The Commercialization of Education
In his 1993 movie "Indecent Proposal," Robert Redford, luring Demi Moore to spend one night with him for $1 million, showed the cultural zeitgeist by stating that "Yes, everything is for sale."
Today, this includes college education.
Every year since 1983, U.S. News & World Report publishes "America's Best Colleges," showing merely the tip of iceberg on how much education has been commercialized as the weekly treats higher education as a thing to be measured and weighed.
In those hands, college education becomes a commodity like cars or computers that have been rated by consumer magazines so that students and parents can buy accordingly.
In choosing a college, many students and their parents are swayed by the rankings without questioning the methodology behind the report.
Here are several questionable formulas in their methodology.
The report assumes that the quality of education can be quantified in numbers.
But, how do you translate the quality of discussions between professors and students into numbers?
They use the weighted formulas such as freshmen in top 10 percent of high school class, alumni giving rate (5 percent) and peer assessment score (20 percent).
Do all high schools have their class ranking system?
Do all students care about the alumni-giving rate?
Do all so-called "top academics peers" really know other institutions inside and out well enough to evaluate their quality?
What's the difference between the schools ranked No. 1 and No. 10?
Not much in the statistical sense from the report.
However, by listing the ranks arbitrarily in hierarchical order, the report creates an illusion of a huge gap to the uninformed readers.
What about such invaluable criteria as access to faculty, social climate, financial resources, quality of academic resources (library, labs and computers), housing and food service quality, sports program, job placement, advance studies in graduate and professional schools, and fostering of students' lifelong intellectual and psychological development?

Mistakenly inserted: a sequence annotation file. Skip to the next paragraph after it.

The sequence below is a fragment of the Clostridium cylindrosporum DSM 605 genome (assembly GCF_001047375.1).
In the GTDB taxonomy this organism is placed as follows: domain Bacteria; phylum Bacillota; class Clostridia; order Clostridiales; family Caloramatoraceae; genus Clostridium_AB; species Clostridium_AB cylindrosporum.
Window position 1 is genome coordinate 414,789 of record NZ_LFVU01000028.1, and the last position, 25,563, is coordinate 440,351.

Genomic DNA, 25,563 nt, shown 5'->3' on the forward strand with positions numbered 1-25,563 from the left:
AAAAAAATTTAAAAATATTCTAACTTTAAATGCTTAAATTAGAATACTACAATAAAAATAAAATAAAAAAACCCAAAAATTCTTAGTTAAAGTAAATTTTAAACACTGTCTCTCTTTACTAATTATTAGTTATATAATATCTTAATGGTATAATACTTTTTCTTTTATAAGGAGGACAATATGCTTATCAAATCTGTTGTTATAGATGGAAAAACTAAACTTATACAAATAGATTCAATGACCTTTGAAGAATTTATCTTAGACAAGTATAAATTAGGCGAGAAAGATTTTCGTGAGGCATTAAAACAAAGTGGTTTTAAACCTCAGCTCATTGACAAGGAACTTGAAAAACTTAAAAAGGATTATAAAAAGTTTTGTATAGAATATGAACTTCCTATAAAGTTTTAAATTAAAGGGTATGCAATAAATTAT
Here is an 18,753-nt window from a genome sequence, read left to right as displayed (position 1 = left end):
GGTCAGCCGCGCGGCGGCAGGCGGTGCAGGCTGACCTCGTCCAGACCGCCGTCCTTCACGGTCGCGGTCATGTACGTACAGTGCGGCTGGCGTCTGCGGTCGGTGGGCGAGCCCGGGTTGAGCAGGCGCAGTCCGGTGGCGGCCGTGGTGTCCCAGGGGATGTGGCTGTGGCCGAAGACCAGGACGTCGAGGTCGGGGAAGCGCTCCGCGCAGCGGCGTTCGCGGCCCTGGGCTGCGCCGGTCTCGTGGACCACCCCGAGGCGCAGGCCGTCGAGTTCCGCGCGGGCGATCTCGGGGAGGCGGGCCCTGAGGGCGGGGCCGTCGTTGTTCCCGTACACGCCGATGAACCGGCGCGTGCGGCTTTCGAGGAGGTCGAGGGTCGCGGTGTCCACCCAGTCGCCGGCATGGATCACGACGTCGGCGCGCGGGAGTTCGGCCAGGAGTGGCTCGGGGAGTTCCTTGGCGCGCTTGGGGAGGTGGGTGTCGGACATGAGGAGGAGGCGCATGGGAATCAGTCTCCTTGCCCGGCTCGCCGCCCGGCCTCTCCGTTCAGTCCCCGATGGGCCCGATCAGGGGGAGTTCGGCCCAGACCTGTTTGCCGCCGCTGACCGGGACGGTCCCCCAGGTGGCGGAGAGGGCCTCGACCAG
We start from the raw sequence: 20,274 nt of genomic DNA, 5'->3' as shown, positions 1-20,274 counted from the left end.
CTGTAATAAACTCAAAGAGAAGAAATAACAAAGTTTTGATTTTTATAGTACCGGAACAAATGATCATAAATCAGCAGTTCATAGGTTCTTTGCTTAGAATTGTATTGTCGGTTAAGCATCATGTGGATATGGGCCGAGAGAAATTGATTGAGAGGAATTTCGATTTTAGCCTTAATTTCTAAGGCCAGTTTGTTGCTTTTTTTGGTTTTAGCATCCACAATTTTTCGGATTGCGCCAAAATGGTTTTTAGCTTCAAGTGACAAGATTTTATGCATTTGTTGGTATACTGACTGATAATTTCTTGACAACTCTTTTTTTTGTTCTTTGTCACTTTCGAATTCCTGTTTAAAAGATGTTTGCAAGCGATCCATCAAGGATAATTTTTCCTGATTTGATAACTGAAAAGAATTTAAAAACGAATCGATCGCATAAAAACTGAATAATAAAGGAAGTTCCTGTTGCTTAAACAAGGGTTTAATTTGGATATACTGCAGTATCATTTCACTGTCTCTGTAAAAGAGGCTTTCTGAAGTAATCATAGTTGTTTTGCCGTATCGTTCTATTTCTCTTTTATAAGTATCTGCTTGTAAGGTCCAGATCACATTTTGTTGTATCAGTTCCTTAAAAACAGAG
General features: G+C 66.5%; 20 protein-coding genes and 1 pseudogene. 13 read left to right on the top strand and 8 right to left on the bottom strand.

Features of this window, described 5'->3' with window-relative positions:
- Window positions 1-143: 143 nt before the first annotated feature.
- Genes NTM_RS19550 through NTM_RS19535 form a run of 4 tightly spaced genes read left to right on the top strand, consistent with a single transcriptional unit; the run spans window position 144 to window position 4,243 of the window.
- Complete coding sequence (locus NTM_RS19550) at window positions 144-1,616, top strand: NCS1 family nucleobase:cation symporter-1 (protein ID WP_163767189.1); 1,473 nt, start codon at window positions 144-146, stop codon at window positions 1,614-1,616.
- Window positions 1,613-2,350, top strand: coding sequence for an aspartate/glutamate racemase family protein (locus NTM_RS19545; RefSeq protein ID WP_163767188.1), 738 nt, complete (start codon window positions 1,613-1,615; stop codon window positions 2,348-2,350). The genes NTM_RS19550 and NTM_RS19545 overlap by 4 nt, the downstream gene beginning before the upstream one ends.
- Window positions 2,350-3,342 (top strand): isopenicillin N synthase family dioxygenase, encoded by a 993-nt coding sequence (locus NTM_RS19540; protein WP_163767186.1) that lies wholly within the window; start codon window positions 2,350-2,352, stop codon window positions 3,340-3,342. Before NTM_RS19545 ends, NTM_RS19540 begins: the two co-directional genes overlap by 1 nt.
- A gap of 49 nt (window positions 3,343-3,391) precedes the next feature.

To acknowledge the shortcoming of the rankings, therefore, the news magazine needs to put a warning sign just like the surgeon general's caveat for cigarettes: "It has been determined that reading these rankings may cause quick and uninformed choices concerning the colleges you think are right for you.
It contains misleading data which may not be helpful in identifying the real quality and character of a college in which you are interested."
Just as people still smoke by their choice in spite of the warning label, the report will shine through and be meritorious for some people who choose to believe it.
It is the perfect fodder for the pliable with herd instincts who are obsessed with status and prestige, and for those who need a therapeutic session that soothes their egos.
The ranking report indeed is a sad commentary on our society, in which many are infatuated with lists and rankings.
It shows we care too much about what is outside and too little about what is inside.
Hence, we need to rethink about the real purpose of college education.
Students and their parents shouldn't be swayed by the ephemeral rankings but rather listen to what John Dewey said: "Education is not preparation for life; education is life itself."
So, do you want to measure your life according to the indecent proposal filled with spurious formulas provided by the weekly?